£130,000 - that's the bill for seven years at school

Sam Dunn reports on how to budget for private education
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The Independent Online

School days are rarely the happiest of your life but you can count on those spent in private education to be some of the most expensive. The average cost for an 11-year-old starting at one of the UK's 1,200 fee-paying independent schools next month is expected to top £2,588 per term, or £7,764 a year - an 8 per cent increase on last year, says Ruth Stedman, spokeswoman for the Independent Schools Council.

And between the ages of 11 and 18, assuming a conservative inflation rate for school fees of 6.9 per cent, fund manager JPMorgan Fleming calculates that the bill for parents of children born this year will be £129,000.

Given sums like these, parents need to do long-term financial planning, particularly if they want to support children through university too.

"You cannot start saving early enough," says Ian Lowes, managing director of independent financial adviser (IFA) Lowes Financial Management. "If you are saving for an education starting in 10 years' time, an ISA [individual savings account] is the best place to start - and each parent should use their £7,000 ISA allowance."

For investments to build up over 10 years, he recommends a balanced portfolio of cash ISAs, and unit and investment trusts with a bias towards equities. But he warns that the level of income generated by such funds can be unpredictable, so you should check on the performance of your investments regularly.

Grandparents can be helpful benefactors by buying shares or funds on the child's behalf, creating a "bare" trust. Like everyone else, a baby or child has a personal income tax allowance of up to £4,615, so any dividend income won't be taxed twice up to this level. Any capital appreciation in the investment will count against the child's own capital gains tax liability; anything over £7,900 in the current tax year incurs CGT.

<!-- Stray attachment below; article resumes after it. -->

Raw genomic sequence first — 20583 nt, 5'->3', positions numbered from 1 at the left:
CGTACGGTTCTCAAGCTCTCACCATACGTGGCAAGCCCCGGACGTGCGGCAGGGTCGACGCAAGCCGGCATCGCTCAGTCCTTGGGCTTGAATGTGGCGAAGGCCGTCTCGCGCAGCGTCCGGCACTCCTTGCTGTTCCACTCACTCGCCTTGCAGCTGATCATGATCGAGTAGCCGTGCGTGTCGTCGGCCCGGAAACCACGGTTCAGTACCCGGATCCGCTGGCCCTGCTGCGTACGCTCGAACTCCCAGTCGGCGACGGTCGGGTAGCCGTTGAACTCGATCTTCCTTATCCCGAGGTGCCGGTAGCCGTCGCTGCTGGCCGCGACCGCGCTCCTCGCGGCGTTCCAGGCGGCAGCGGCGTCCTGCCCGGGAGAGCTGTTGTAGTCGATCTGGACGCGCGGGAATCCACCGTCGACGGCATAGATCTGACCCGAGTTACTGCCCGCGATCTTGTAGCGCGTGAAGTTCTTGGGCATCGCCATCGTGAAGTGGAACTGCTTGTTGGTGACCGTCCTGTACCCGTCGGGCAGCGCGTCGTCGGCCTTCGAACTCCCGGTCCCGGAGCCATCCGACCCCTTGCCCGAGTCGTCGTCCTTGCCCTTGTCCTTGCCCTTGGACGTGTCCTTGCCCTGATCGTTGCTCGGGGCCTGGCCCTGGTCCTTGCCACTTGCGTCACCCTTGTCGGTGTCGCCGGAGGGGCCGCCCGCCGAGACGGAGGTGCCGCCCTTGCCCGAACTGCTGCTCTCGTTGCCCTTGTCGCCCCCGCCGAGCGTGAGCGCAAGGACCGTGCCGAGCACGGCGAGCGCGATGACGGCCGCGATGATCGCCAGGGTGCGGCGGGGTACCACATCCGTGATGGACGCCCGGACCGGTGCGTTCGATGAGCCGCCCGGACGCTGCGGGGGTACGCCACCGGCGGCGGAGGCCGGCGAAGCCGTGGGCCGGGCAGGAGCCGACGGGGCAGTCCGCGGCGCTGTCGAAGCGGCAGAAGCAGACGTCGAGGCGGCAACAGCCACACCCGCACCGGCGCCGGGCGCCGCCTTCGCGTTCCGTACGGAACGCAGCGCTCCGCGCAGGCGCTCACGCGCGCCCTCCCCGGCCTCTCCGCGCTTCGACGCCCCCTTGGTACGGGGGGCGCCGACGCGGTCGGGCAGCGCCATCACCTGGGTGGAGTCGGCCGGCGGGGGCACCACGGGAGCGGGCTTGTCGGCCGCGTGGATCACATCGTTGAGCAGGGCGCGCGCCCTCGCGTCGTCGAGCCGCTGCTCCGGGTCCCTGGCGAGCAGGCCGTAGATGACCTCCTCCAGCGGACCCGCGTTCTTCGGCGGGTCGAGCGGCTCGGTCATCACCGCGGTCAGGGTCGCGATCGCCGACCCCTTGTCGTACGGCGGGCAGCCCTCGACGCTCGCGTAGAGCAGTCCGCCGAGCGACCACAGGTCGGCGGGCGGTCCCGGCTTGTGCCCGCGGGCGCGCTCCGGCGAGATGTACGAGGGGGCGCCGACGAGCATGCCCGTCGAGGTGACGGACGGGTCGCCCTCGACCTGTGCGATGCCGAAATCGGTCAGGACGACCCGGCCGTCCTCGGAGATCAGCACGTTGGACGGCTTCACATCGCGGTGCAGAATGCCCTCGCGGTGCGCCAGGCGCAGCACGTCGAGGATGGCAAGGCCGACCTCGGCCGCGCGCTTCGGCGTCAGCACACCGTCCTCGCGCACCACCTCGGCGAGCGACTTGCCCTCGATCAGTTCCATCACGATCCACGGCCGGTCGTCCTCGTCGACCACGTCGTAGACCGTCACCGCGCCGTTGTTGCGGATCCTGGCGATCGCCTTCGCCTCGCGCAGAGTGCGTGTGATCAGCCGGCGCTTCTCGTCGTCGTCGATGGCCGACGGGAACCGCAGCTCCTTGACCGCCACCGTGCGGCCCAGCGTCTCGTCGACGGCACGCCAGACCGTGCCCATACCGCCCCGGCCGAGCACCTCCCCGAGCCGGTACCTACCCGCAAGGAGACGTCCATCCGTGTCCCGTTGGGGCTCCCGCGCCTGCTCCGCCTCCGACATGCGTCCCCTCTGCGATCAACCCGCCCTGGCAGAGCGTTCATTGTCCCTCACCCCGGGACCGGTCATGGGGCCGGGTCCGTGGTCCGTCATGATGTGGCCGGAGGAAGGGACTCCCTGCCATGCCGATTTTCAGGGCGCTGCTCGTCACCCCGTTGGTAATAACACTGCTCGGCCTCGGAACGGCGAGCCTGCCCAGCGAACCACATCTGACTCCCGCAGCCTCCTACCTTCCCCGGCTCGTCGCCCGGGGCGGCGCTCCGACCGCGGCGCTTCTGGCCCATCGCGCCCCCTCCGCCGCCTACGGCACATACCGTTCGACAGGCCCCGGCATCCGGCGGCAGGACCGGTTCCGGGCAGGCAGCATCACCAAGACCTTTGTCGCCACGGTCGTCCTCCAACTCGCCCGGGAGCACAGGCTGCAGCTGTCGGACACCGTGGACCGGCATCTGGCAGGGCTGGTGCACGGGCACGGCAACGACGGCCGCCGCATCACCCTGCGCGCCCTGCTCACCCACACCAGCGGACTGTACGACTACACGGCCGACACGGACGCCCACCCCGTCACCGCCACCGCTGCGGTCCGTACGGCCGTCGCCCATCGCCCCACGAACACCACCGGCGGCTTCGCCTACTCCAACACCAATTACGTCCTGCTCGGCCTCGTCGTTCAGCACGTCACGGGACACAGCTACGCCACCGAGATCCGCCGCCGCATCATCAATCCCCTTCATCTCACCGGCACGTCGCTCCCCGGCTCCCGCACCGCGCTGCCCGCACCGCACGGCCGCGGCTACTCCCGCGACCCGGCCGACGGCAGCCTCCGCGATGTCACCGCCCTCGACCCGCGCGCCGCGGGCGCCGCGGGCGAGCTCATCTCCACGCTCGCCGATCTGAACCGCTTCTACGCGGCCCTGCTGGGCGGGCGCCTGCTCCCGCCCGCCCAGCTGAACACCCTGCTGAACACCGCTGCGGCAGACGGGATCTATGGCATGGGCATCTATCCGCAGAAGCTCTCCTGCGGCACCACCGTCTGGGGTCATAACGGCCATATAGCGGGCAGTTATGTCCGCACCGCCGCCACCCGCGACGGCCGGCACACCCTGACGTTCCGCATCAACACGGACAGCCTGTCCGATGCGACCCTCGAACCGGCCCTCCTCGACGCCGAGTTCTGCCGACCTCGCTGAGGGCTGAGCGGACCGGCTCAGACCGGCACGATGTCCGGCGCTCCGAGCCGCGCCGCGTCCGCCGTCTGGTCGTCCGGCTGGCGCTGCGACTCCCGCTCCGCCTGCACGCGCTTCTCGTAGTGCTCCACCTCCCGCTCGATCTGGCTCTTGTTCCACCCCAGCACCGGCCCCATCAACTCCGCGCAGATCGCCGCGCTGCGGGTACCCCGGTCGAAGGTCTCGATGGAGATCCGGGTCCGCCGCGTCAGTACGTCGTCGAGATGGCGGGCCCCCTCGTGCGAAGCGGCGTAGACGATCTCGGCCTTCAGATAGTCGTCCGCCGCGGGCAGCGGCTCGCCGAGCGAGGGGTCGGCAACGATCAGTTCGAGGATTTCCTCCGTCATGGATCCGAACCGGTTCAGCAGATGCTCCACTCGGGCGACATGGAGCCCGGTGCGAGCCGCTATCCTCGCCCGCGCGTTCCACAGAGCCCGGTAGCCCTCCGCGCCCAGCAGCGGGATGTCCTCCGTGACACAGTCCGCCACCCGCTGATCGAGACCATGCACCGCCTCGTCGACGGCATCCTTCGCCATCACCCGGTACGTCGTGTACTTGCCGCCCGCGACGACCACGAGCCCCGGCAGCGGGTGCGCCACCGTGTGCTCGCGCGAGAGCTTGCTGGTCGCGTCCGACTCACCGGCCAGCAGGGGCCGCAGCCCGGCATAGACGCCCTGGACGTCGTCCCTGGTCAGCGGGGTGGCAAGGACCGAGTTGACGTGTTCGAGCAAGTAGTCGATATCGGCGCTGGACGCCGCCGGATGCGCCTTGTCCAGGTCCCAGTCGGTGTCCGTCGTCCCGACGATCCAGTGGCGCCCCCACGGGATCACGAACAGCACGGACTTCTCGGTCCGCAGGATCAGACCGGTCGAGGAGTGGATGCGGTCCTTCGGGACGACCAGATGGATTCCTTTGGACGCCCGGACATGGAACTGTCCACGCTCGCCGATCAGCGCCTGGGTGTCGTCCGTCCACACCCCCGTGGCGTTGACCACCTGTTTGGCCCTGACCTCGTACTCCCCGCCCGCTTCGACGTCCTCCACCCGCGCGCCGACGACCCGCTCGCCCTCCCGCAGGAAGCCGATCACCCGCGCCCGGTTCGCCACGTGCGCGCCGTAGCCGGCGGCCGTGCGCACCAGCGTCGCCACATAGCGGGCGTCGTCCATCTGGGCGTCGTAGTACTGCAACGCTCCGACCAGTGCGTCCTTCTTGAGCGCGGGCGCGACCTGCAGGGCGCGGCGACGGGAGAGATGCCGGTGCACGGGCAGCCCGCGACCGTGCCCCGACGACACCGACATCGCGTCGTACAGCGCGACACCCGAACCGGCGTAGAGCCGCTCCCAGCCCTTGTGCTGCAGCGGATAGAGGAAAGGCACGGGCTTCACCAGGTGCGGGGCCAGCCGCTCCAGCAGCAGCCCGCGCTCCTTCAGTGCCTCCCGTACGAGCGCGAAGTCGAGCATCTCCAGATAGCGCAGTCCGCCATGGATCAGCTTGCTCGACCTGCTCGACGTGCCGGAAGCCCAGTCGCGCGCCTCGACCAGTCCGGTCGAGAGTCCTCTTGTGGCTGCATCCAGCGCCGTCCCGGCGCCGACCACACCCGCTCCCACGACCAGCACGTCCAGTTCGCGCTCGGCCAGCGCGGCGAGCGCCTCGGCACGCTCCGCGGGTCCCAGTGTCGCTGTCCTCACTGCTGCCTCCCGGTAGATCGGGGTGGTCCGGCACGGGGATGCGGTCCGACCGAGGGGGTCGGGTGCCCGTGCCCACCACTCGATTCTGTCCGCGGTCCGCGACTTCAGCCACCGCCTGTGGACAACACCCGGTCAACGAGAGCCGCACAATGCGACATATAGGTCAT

But watch out for tax on payments that you may make into the trust as a parent; if the income earned by your invest-ment exceeds £100 a year, it will be assessed - and taxed - against your own income.

There are other potential tax breaks. Grandparents can put up to £3,000 in a trust free of inheritance tax (IHT) each year, while gifts in excess of this can be made IHT-free as long as benefactors live for at least seven years afterwards. Regular payments can also be made exempt from IHT as long as the donor's living standards remain unchanged.

There are further ways to save money for the long term. Mr Lowes suggests switching to an offset mortgage or buying a traded endowment policy (TEP). The former allows you to transfer your savings into the same bank as your mortgage and offset them against your loan for cheaper interest repayments. This can be useful for those who are risk averse and prefer to stay in cash.

TEPs, which mature at set dates, are also worth considering since poor market sentiment has forced prices down. The possibility of bonuses between the purchase of a policy and its maturity has made some products, such as a November 2012 TEP from Clerical Medical, worth a punt, according to Mr Lowes.

Given the amount of money needed, you should seek independent financial advice and tax planning to maximise your investment returns.

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